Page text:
Be a “Professional” Writer — All Year Long


By Gary A. Hensley, MBA, EA

If you are new to the writing life, or even a veteran, you are in the business of writing if your intent is to write long-term and make a living (or at least a profit) from your work. You are self-employed (you work for yourself) and that means you are a sole proprietor for tax purposes. You will need to file a Schedule C with your federal Form 1040 to report your writing income and expenses.picture004

If you visit www.irs.gov and type Schedule C in the search box, you will see some of the expenses allowed. Part of your business responsibility includes keeping accurate business records, during the calendar year (not after), to track your income and expenses. You will be on the “cash basis” of accounting, i.e. you report your writing income when it has actually been received and your expenses when they have been paid.

Most of you hire someone to “prepare” your annual tax return. Many of you keep your participation to an absolute minimum. This is akin to turning in a partially-completed manuscript, replete with grammatical errors, to an editor, and then expecting him or her to return a bestseller to you.

You need to accurately summarize your income and expense records before you meet with your preparer (or do the return yourself). One example: make sure you have added up all your business miles for 2014 and multiplied them by 56 cents per mile. The law requires that you maintain a “contemporaneous” record of your business mileage during the year. Get a $5 day-planner at Walmart and put it in your glove compartment. Use it each time you head out on business. Jotting down the beginning and ending odometer readings, and the business purpose, makes you bullet-proof if you are audited. You will be amazed at the total amount of business miles (and very happy with the large expense deduction). Proper recordkeeping in other areas will yield the same results.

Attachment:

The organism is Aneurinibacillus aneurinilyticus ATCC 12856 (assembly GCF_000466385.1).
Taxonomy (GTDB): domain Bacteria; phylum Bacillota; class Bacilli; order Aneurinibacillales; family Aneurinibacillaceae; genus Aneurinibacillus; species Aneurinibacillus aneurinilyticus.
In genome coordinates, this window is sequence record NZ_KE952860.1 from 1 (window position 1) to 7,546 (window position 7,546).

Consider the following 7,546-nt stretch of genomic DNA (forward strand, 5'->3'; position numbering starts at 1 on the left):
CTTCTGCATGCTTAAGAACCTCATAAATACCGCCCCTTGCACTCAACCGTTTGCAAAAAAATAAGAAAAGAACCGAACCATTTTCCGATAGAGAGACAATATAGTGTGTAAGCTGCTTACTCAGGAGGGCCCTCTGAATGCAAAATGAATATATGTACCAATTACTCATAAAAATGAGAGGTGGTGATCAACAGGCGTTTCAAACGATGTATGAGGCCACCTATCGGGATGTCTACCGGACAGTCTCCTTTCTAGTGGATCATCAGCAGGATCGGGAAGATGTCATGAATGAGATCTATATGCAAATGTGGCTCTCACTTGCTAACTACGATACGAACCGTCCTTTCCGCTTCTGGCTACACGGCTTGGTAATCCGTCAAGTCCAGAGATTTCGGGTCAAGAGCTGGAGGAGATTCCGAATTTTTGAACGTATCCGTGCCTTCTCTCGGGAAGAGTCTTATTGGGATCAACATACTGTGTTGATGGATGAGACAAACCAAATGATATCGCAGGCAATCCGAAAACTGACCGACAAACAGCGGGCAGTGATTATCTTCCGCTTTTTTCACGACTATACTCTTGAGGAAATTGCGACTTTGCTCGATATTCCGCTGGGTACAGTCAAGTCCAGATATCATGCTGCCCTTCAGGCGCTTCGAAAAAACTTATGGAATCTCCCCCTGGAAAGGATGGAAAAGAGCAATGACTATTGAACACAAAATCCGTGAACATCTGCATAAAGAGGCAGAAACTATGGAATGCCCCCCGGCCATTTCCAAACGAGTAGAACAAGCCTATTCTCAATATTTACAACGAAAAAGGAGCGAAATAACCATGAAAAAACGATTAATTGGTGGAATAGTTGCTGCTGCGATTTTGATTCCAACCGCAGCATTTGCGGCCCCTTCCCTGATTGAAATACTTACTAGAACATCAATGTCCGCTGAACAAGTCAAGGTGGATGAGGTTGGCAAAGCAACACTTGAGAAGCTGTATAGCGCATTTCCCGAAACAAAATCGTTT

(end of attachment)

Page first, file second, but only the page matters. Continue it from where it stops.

In addition to proper recordkeeping, you need to take additional steps to document (or support) your professional (business) status as a writer. A diary of your various business activities will be very helpful. A manuscript submission/rejection/resubmission record will show continuous activity. Attendance at a writer’s club and writing seminars will indicate you are trying to improve your skills. A separate bank account/debit card for the business is critical.

It’s not unusual for any new business to sustain losses during the early years; however, to have those losses allowed, you must be able to demonstrate that you are “active” in the business.

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This article originally appeared in the January 2014 newsletter The Write Life.

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